Lettering For Reproduction was recommended by a reader of a previous ‘Book Club’ article named Sandra. In her comment Sandra mentioned a few books she’s found helpful many of which I’d heard of, but Lettering For Reproduction by David Gates I hadn’t come across before. I managed to locate it for around £6 / $10 but couldn’t find much information on it as it was published in the late 1960’s and throughout the 1970’s. However as the price was low I decided I’d risk the investment. Now having had the book a few weeks, I’m so pleased that I did risk buying it.
The book was written with the intention of being used along side a graphic design course specialising in lettering which I think David used to teach, or as a stand alone guide. Aside from the spiral binding the book doesn’t look too dated, some of the language inside does sound a little dated. It’s nothing major though and the book is readable, I think at the time it was written it wasn’t as common for women to study graphic design or lettering, so a lot of the language in the book is geared towards a male reader. Despite the content being written nearly fifty years ago, it’s still very relevant today and you can quite easily use this book to get started with lettering. It doesn’t cover absolutely everything but I think serves as a how to manual pretty well.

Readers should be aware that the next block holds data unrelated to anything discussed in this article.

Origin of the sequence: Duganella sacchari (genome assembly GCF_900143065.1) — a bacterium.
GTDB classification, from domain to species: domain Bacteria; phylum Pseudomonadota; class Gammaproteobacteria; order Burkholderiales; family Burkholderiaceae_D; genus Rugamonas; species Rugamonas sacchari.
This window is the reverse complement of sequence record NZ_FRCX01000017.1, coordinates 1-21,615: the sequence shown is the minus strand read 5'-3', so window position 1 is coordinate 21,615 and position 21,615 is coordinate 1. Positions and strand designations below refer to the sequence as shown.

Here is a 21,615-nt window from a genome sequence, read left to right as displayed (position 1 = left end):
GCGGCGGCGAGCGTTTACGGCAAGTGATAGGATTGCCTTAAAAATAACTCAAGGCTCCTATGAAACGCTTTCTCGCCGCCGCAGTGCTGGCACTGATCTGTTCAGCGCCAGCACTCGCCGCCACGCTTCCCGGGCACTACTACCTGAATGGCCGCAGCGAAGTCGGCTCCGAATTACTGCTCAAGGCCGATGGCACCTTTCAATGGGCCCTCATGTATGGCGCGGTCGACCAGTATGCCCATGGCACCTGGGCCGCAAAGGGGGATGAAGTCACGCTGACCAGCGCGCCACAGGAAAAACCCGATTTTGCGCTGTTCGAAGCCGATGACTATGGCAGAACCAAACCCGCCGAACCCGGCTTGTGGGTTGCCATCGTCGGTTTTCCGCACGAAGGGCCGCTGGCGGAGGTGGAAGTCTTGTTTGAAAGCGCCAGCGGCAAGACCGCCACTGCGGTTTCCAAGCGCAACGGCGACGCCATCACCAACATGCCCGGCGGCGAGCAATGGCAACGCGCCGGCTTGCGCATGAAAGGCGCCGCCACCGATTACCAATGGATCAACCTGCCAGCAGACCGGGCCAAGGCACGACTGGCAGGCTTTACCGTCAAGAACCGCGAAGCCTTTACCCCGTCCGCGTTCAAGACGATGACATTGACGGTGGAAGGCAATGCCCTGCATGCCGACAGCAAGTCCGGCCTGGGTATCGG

Lettering For Reproduction provides a number of different chapters, covering a brief history of lettering (highlighting just significant events), letter proportions, spacing, tools, sketching procedures, transfer methods (including tracing), inking, old style lettering, modern lettering, sans serif lettering, italic lettering, brush lettering (including practice and script lettering) plus more. Each chapter provides a helpful amount of information and is split down into further sections which makes it easy for you to work through a small amount of the book at a time.
You need to have a basic understanding of lettering language to get the most out of this book as it is referenced throughout, if you do understand the basics then I’m sure this book will be of use to you!
Lettering for reproduction was a little tricky to get hold of as it isn’t a book that’s being published anymore. As a result there are only used copies available from a limited number of places.
I was lucky enough to find a copy on Amazon Marketplace, and the condition was pretty good too, it only showed the usual signs of ageing you’d expect from a book published in the 1960s / 1970s.
I’d recommend keeping an eye out for it in any used book stores you visit, or on eBay if you’re looking for an alternative place to Amazon for shopping.
I do hope this recommendation has been helpful, if you own this book already I’d love to know what you think, so please feel free to share your thoughts in the comments below.
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If there’s a hand lettering book you’d really like to recommend send an email to [email protected], including the title of the book, how it’s helped you, and what readers can expect from the book. Try to be as detailed as possible, as it will help others to know why they should consider your recommended book!